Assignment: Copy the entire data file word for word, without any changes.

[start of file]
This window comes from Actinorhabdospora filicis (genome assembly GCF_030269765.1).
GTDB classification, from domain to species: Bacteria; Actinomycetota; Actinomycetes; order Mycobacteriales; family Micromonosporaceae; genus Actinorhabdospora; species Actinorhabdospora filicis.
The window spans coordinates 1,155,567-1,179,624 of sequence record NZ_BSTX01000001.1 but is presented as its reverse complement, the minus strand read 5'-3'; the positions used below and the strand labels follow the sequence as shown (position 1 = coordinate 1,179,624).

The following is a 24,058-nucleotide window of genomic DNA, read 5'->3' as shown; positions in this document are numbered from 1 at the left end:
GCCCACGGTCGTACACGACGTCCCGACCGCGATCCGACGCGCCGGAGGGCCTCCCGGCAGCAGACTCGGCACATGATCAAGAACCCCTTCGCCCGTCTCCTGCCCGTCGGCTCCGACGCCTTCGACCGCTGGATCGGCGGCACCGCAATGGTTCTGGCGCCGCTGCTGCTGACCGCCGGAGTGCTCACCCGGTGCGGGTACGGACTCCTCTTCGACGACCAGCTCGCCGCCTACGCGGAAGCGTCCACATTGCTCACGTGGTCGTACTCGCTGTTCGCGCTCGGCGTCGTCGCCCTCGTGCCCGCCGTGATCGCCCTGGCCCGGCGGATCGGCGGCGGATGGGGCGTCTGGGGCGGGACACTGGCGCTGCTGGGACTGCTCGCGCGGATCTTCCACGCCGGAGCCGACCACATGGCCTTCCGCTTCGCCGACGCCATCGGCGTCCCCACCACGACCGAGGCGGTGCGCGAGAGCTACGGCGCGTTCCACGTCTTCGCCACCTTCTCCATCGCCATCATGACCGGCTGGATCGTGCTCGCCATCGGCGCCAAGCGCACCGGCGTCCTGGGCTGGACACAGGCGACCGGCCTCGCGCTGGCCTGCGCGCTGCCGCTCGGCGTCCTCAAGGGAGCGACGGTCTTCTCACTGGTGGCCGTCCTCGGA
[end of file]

This window comes from Actinorhabdospora filicis (genome assembly GCF_030269765.1).
GTDB classification, from domain to species: Bacteria; Actinomycetota; Actinomycetes; order Mycobacteriales; family Micromonosporaceae; genus Actinorhabdospora; species Actinorhabdospora filicis.
The window spans coordinates 1,155,567-1,179,624 of sequence record NZ_BSTX01000001.1 but is presented as its reverse complement, the minus strand read 5'-3'; the positions used below and the strand labels follow the sequence as shown (position 1 = coordinate 1,179,624).

The following is a 24,058-nucleotide window of genomic DNA, read 5'->3' as shown; positions in this document are numbered from 1 at the left end:
GCCCACGGTCGTACACGACGTCCCGACCGCGATCCGACGCGCCGGAGGGCCTCCCGGCAGCAGACTCGGCACATGATCAAGAACCCCTTCGCCCGTCTCCTGCCCGTCGGCTCCGACGCCTTCGACCGCTGGATCGGCGGCACCGCAATGGTTCTGGCGCCGCTGCTGCTGACCGCCGGAGTGCTCACCCGGTGCGGGTACGGACTCCTCTTCGACGACCAGCTCGCCGCCTACGCGGAAGCGTCCACATTGCTCACGTGGTCGTACTCGCTGTTCGCGCTCGGCGTCGTCGCCCTCGTGCCCGCCGTGATCGCCCTGGCCCGGCGGATCGGCGGCGGATGGGGCGTCTGGGGCGGGACACTGGCGCTGCTGGGACTGCTCGCGCGGATCTTCCACGCCGGAGCCGACCACATGGCCTTCCGCTTCGCCGACGCCATCGGCGTCCCCACCACGACCGAGGCGGTGCGCGAGAGCTACGGCGCGTTCCACGTCTTCGCCACCTTCTCCATCGCCATCATGACCGGCTGGATCGTGCTCGCCATCGGCGCCAAGCGCACCGGCGTCCTGGGCTGGACACAGGCGACCGGCCTCGCGCTGGCCTGCGCGCTGCCGCTCGGCGTCCTCAAGGGAGCGACGGTCTTCTCACTGGTGGCCGTCCTCGGA